Pair of Shoes thumbnail 1
Not currently on display at the V&A

Pair of Shoes

1800-1824 (made)
Artist/Maker
Place Of Origin

The elegant flat satin lady's slipper first became popular in England and France during the last decade of the eighteenth century. Its plain design was part of the movement in fashion away from what were considered by some to be the extravagant excesses of the late eighteenth century. The move was towards a simpler, purer style of dress and footwear that was influenced by designs from classical antiquity.

Slippers or 'sandal shoes', continued to be worn well into the mid-century although by the 1850s they were used mainly for formal wear in black or white. This pair of shoes is an example typical of that style. The thin leather sole and delicately hand-stitched satin uppers were relatively simple and cheap to produce. They could then be customised either by the retailer or the owner with rosettes, bows or ribbon ties. Melnotte, the manufacturer who made this pair, was based in Paris but also had an outlet in London. He ensured his customers did not forget where they had purchased their shoes by sticking a printed paper label onto the insole. The label not only bears his name but the addresses of his shops in London and Paris.


object details
Categories
Object Type
Parts
This object consists of 2 parts.

  • Shoe
  • Shoe
Materials and Techniques
Satin with silk ribbon, cotton and leather, sewn with cotton thread
Brief Description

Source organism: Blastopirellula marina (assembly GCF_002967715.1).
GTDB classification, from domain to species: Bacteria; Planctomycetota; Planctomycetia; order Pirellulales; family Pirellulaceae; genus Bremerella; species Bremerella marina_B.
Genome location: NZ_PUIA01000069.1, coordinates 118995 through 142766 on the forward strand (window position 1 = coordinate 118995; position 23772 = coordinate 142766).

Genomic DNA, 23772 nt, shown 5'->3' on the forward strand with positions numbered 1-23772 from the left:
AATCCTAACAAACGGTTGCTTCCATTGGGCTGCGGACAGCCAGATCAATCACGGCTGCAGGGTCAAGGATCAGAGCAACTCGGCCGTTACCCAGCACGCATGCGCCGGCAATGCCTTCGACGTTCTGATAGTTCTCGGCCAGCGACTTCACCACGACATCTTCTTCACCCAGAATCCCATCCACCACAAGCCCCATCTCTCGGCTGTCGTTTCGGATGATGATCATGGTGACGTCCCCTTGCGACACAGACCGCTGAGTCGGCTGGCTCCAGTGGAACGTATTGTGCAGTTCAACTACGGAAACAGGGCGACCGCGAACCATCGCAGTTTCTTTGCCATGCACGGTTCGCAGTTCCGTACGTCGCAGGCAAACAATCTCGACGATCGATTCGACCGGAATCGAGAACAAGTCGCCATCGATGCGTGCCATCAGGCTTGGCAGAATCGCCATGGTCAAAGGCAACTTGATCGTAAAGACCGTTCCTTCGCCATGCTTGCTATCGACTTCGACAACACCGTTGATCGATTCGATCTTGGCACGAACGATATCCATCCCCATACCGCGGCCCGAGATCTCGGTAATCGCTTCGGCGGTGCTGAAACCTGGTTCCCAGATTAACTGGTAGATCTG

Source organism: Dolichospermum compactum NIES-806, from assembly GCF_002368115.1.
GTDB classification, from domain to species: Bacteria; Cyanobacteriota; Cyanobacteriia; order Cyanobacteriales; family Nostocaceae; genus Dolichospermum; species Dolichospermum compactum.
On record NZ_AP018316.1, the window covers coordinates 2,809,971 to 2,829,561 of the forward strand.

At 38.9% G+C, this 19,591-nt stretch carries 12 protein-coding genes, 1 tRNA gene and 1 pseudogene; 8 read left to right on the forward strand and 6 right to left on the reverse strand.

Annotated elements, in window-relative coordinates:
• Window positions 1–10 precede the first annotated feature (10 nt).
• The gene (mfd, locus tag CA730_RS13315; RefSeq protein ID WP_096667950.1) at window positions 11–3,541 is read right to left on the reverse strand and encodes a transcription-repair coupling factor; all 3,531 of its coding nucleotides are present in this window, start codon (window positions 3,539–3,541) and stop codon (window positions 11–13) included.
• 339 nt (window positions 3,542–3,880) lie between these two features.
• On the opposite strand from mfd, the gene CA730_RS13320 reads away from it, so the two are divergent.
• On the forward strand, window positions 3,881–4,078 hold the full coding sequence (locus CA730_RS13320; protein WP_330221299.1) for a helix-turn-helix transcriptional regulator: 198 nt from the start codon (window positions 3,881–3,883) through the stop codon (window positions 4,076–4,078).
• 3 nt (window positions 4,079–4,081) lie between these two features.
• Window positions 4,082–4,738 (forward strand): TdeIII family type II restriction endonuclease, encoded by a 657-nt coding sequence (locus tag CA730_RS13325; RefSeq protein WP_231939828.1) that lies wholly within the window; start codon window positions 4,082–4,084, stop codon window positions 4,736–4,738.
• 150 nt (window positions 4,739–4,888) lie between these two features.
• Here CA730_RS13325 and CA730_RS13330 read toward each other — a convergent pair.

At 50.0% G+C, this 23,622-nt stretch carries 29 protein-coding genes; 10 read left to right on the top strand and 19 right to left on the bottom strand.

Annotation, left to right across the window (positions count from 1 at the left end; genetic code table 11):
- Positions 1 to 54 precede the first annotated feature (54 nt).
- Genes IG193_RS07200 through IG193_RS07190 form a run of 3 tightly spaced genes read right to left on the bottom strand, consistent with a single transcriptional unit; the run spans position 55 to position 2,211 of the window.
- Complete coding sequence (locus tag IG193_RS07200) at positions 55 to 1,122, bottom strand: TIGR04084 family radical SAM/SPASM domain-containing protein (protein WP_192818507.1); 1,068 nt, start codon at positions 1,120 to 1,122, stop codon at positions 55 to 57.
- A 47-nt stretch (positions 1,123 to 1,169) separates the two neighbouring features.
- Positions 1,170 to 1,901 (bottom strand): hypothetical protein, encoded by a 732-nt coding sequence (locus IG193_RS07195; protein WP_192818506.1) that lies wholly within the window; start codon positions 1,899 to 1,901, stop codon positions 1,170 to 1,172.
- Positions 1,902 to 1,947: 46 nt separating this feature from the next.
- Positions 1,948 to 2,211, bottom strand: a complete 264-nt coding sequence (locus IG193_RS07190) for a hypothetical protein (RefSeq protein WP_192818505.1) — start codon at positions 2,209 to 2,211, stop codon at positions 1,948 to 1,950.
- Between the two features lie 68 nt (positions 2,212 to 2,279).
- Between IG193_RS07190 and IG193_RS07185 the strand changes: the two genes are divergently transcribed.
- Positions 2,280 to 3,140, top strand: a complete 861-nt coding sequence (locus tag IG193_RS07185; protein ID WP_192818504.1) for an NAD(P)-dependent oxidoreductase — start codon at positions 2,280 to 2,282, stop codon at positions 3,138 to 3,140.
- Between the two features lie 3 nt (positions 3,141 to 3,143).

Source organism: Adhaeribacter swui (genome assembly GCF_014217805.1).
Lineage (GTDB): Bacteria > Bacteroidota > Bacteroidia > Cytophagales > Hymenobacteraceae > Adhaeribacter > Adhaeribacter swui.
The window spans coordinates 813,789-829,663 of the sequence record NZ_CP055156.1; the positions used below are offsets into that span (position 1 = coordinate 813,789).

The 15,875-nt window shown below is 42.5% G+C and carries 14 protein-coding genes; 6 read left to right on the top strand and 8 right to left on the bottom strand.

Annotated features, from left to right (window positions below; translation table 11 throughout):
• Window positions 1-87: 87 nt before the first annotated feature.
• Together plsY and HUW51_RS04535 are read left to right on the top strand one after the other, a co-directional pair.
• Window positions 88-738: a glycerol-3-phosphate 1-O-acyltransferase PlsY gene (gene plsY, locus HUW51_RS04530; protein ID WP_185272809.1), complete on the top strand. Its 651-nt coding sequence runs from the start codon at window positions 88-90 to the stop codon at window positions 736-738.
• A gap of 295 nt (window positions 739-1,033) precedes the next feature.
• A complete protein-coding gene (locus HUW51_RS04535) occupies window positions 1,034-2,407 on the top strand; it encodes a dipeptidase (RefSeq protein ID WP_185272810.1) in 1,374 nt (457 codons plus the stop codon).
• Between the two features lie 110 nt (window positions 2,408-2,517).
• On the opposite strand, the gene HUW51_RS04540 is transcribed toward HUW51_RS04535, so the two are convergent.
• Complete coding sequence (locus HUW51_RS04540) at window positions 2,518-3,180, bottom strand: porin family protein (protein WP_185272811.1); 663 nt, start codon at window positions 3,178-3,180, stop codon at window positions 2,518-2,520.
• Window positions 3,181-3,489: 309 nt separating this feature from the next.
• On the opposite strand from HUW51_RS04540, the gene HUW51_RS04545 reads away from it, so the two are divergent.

Pair of shoes, F, 1800-1824, Melnotte, Paris; black silk with bow
Physical Description
Black satin upper, edges bound with black silk ribbon, black silk ribbon decoration at throat; square toe and raised square tongue, pair of folded side seams sewn with black cotton thread; cream leather insole and sock, cream cotton lining.
Dimensions
  • Each shoe height: 6cm
  • Each shoe width: 6.8cm
  • Each shoe length: 24cm
Marks and Inscriptions
  • Printed paper maker's label stuck onto insole of right shoe, 'A [shield with flags at either side] PARIS / No 20, Rue de la Paix / MELNOTTE / Bté de L.L.M.M la Reine des / Français et la Reine de Belges. / 23, Old Bond Street. / London.'
  • '51' stamped on leather insole, left side, towards heel
Credit line
Given by Messrs Harrods Ltd.
Summary
The elegant flat satin lady's slipper first became popular in England and France during the last decade of the eighteenth century. Its plain design was part of the movement in fashion away from what were considered by some to be the extravagant excesses of the late eighteenth century. The move was towards a simpler, purer style of dress and footwear that was influenced by designs from classical antiquity.



Slippers or 'sandal shoes', continued to be worn well into the mid-century although by the 1850s they were used mainly for formal wear in black or white. This pair of shoes is an example typical of that style. The thin leather sole and delicately hand-stitched satin uppers were relatively simple and cheap to produce. They could then be customised either by the retailer or the owner with rosettes, bows or ribbon ties. Melnotte, the manufacturer who made this pair, was based in Paris but also had an outlet in London. He ensured his customers did not forget where they had purchased their shoes by sticking a printed paper label onto the insole. The label not only bears his name but the addresses of his shops in London and Paris.
Collection
Accession Number
T.532&A-1913

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record createdOctober 29, 2008
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